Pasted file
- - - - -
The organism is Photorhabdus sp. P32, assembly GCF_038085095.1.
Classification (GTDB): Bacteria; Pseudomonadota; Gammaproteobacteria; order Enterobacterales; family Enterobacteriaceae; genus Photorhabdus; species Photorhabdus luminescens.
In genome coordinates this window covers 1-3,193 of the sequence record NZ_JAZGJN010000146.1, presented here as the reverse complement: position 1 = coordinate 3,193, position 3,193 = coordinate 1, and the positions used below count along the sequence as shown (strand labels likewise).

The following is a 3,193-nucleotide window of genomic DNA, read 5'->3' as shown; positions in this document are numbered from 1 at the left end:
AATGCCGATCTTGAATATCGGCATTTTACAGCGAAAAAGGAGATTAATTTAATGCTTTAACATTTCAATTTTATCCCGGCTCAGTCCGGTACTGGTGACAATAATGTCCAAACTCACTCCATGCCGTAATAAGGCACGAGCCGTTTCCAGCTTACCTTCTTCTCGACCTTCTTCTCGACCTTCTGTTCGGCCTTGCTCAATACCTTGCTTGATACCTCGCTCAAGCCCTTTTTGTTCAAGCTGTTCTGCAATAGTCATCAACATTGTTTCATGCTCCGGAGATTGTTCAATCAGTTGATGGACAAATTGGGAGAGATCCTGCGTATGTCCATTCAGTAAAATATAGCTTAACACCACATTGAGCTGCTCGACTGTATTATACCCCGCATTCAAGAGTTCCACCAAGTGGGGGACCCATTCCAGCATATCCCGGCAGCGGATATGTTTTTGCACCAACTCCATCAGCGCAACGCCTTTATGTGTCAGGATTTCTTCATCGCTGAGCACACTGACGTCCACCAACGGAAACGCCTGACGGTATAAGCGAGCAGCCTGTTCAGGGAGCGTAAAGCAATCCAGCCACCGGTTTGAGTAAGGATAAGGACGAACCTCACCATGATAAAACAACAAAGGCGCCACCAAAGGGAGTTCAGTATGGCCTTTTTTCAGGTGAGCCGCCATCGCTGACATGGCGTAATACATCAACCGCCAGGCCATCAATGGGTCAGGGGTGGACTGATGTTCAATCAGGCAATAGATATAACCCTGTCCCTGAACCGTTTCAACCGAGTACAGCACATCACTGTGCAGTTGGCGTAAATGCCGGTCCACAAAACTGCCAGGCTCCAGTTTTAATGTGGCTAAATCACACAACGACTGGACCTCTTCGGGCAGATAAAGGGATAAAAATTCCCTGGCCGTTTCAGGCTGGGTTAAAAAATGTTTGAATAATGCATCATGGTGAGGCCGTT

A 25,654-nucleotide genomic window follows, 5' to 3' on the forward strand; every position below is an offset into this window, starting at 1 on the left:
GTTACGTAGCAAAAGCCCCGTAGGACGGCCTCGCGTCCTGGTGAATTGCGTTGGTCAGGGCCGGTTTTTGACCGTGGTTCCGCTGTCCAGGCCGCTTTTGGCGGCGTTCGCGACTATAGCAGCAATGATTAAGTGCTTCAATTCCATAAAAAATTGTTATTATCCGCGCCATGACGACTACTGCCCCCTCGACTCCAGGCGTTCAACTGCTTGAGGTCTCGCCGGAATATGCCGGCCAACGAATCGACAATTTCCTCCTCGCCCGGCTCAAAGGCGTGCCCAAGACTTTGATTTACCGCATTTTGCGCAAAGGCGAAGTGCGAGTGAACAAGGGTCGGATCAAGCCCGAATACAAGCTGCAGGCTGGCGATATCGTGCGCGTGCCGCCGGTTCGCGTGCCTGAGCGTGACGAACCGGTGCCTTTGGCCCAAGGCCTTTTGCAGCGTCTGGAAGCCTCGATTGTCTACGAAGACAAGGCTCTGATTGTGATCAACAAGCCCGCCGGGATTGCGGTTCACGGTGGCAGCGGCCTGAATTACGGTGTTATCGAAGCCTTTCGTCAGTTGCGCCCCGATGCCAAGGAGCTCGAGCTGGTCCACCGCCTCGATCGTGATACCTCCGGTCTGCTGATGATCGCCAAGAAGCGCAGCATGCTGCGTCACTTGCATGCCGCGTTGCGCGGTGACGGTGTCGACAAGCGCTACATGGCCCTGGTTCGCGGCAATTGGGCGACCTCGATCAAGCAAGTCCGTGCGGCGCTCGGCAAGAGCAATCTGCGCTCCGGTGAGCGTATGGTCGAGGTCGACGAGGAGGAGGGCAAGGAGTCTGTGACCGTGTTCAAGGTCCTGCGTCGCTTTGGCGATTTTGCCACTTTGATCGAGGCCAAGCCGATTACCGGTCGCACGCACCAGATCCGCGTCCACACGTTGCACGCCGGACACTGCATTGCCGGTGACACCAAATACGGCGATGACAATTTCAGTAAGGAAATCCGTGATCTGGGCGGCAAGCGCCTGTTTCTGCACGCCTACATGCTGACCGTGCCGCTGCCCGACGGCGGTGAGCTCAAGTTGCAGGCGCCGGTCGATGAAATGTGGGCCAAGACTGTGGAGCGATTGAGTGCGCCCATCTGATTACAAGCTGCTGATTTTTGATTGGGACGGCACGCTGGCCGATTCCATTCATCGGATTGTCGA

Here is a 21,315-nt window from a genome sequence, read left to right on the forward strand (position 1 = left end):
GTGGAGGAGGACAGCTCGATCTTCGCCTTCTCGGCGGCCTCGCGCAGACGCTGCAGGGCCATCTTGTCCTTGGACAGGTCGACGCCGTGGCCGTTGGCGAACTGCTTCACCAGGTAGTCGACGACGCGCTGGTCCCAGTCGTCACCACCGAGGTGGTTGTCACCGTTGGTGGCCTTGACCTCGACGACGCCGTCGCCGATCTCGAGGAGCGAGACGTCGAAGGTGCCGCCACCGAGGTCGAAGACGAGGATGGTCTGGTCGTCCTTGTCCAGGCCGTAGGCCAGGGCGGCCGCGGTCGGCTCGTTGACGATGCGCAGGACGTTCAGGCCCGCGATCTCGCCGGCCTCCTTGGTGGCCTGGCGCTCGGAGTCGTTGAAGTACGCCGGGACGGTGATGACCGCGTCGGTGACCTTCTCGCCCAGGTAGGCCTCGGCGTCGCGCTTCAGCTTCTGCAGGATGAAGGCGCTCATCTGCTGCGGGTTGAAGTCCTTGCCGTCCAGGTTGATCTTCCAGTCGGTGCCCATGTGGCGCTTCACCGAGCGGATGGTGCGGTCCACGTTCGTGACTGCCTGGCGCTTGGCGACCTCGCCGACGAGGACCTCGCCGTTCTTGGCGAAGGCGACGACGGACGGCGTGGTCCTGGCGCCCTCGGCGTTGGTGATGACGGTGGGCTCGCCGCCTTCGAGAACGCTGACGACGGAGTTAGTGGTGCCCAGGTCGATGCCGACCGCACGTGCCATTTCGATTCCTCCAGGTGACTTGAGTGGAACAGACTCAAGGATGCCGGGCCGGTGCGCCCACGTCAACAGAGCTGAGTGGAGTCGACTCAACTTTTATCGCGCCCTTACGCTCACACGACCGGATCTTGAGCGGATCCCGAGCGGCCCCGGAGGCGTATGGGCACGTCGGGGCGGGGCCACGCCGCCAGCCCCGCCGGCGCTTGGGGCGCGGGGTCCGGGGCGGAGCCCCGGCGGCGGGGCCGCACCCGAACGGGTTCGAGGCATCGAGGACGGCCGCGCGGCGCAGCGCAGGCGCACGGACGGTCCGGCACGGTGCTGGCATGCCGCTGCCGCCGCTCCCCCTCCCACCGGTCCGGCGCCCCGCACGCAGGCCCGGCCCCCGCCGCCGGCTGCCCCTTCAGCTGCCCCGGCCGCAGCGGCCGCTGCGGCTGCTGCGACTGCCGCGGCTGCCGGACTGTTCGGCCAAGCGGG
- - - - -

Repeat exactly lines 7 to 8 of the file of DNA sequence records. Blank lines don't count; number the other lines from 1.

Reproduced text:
GTTACGTAGCAAAAGCCCCGTAGGACGGCCTCGCGTCCTGGTGAATTGCGTTGGTCAGGGCCGGTTTTTGACCGTGGTTCCGCTGTCCAGGCCGCTTTTGGCGGCGTTCGCGACTATAGCAGCAATGATTAAGTGCTTCAATTCCATAAAAAATTGTTATTATCCGCGCCATGACGACTACTGCCCCCTCGACTCCAGGCGTTCAACTGCTTGAGGTCTCGCCGGAATATGCCGGCCAACGAATCGACAATTTCCTCCTCGCCCGGCTCAAAGGCGTGCCCAAGACTTTGATTTACCGCATTTTGCGCAAAGGCGAAGTGCGAGTGAACAAGGGTCGGATCAAGCCCGAATACAAGCTGCAGGCTGGCGATATCGTGCGCGTGCCGCCGGTTCGCGTGCCTGAGCGTGACGAACCGGTGCCTTTGGCCCAAGGCCTTTTGCAGCGTCTGGAAGCCTCGATTGTCTACGAAGACAAGGCTCTGATTGTGATCAACAAGCCCGCCGGGATTGCGGTTCACGGTGGCAGCGGCCTGAATTACGGTGTTATCGAAGCCTTTCGTCAGTTGCGCCCCGATGCCAAGGAGCTCGAGCTGGTCCACCGCCTCGATCGTGATACCTCCGGTCTGCTGATGATCGCCAAGAAGCGCAGCATGCTGCGTCACTTGCATGCCGCGTTGCGCGGTGACGGTGTCGACAAGCGCTACATGGCCCTGGTTCGCGGCAATTGGGCGACCTCGATCAAGCAAGTCCGTGCGGCGCTCGGCAAGAGCAATCTGCGCTCCGGTGAGCGTATGGTCGAGGTCGACGAGGAGGAGGGCAAGGAGTCTGTGACCGTGTTCAAGGTCCTGCGTCGCTTTGGCGATTTTGCCACTTTGATCGAGGCCAAGCCGATTACCGGTCGCACGCACCAGATCCGCGTCCACACGTTGCACGCCGGACACTGCATTGCCGGTGACACCAAATACGGCGATGACAATTTCAGTAAGGAAATCCGTGATCTGGGCGGCAAGCGCCTGTTTCTGCACGCCTACATGCTGACCGTGCCGCTGCCCGACGGCGGTGAGCTCAAGTTGCAGGCGCCGGTCGATGAAATGTGGGCCAAGACTGTGGAGCGATTGAGTGCGCCCATCTGATTACAAGCTGCTGATTTTTGATTGGGACGGCACGCTGGCCGATTCCATTCATCGGATTGTCGA

Here is a 21,315-nt window from a genome sequence, read left to right on the forward strand (position 1 = left end):